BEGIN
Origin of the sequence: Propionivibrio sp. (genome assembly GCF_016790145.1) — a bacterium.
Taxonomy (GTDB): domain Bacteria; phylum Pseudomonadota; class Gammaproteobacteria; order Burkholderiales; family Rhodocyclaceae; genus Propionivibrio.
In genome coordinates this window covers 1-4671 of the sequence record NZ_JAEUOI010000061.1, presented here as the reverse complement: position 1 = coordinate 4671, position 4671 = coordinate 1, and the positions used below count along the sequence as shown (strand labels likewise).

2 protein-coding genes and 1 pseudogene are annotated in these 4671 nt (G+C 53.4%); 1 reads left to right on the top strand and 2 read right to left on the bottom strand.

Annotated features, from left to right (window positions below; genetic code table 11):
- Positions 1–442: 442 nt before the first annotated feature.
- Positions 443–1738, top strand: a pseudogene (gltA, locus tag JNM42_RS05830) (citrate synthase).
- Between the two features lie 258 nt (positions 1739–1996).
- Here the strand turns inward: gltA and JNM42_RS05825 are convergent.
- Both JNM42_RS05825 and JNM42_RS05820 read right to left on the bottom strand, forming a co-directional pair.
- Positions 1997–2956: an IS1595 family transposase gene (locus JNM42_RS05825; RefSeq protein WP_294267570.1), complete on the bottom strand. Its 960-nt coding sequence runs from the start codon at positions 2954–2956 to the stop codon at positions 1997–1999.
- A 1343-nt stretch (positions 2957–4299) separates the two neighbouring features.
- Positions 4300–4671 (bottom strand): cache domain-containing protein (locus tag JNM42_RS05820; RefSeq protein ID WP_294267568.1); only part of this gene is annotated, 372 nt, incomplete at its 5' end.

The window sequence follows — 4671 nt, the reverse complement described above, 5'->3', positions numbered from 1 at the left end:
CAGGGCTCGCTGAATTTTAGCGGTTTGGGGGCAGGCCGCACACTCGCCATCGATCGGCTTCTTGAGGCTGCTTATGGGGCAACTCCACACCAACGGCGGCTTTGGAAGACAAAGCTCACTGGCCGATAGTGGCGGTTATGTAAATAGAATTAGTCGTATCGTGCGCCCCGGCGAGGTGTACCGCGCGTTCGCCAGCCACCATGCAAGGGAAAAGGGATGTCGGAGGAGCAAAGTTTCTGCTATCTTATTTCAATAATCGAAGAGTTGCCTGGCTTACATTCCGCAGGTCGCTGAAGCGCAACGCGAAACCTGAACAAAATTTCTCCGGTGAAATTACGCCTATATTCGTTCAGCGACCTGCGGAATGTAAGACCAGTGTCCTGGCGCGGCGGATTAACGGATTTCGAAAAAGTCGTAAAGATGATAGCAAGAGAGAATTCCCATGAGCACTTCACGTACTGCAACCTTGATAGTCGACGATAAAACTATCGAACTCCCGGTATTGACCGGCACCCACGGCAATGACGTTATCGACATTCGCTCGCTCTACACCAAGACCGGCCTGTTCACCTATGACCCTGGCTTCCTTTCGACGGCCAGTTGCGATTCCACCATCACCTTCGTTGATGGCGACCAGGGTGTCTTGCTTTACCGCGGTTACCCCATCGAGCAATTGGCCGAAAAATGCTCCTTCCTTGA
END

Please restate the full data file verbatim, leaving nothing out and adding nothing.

Origin of the sequence: Propionivibrio sp. (genome assembly GCF_016790145.1) — a bacterium.
Taxonomy (GTDB): domain Bacteria; phylum Pseudomonadota; class Gammaproteobacteria; order Burkholderiales; family Rhodocyclaceae; genus Propionivibrio.
In genome coordinates this window covers 1-4671 of the sequence record NZ_JAEUOI010000061.1, presented here as the reverse complement: position 1 = coordinate 4671, position 4671 = coordinate 1, and the positions used below count along the sequence as shown (strand labels likewise).

2 protein-coding genes and 1 pseudogene are annotated in these 4671 nt (G+C 53.4%); 1 reads left to right on the top strand and 2 read right to left on the bottom strand.

Annotated features, from left to right (window positions below; genetic code table 11):
- Positions 1–442: 442 nt before the first annotated feature.
- Positions 443–1738, top strand: a pseudogene (gltA, locus tag JNM42_RS05830) (citrate synthase).
- Between the two features lie 258 nt (positions 1739–1996).
- Here the strand turns inward: gltA and JNM42_RS05825 are convergent.
- Both JNM42_RS05825 and JNM42_RS05820 read right to left on the bottom strand, forming a co-directional pair.
- Positions 1997–2956: an IS1595 family transposase gene (locus JNM42_RS05825; RefSeq protein WP_294267570.1), complete on the bottom strand. Its 960-nt coding sequence runs from the start codon at positions 2954–2956 to the stop codon at positions 1997–1999.
- A 1343-nt stretch (positions 2957–4299) separates the two neighbouring features.
- Positions 4300–4671 (bottom strand): cache domain-containing protein (locus tag JNM42_RS05820; RefSeq protein ID WP_294267568.1); only part of this gene is annotated, 372 nt, incomplete at its 5' end.

The window sequence follows — 4671 nt, the reverse complement described above, 5'->3', positions numbered from 1 at the left end:
CAGGGCTCGCTGAATTTTAGCGGTTTGGGGGCAGGCCGCACACTCGCCATCGATCGGCTTCTTGAGGCTGCTTATGGGGCAACTCCACACCAACGGCGGCTTTGGAAGACAAAGCTCACTGGCCGATAGTGGCGGTTATGTAAATAGAATTAGTCGTATCGTGCGCCCCGGCGAGGTGTACCGCGCGTTCGCCAGCCACCATGCAAGGGAAAAGGGATGTCGGAGGAGCAAAGTTTCTGCTATCTTATTTCAATAATCGAAGAGTTGCCTGGCTTACATTCCGCAGGTCGCTGAAGCGCAACGCGAAACCTGAACAAAATTTCTCCGGTGAAATTACGCCTATATTCGTTCAGCGACCTGCGGAATGTAAGACCAGTGTCCTGGCGCGGCGGATTAACGGATTTCGAAAAAGTCGTAAAGATGATAGCAAGAGAGAATTCCCATGAGCACTTCACGTACTGCAACCTTGATAGTCGACGATAAAACTATCGAACTCCCGGTATTGACCGGCACCCACGGCAATGACGTTATCGACATTCGCTCGCTCTACACCAAGACCGGCCTGTTCACCTATGACCCTGGCTTCCTTTCGACGGCCAGTTGCGATTCCACCATCACCTTCGTTGATGGCGACCAGGGTGTCTTGCTTTACCGCGGTTACCCCATCGAGCAATTGGCCGAAAAATGCTCCTTCCTTGA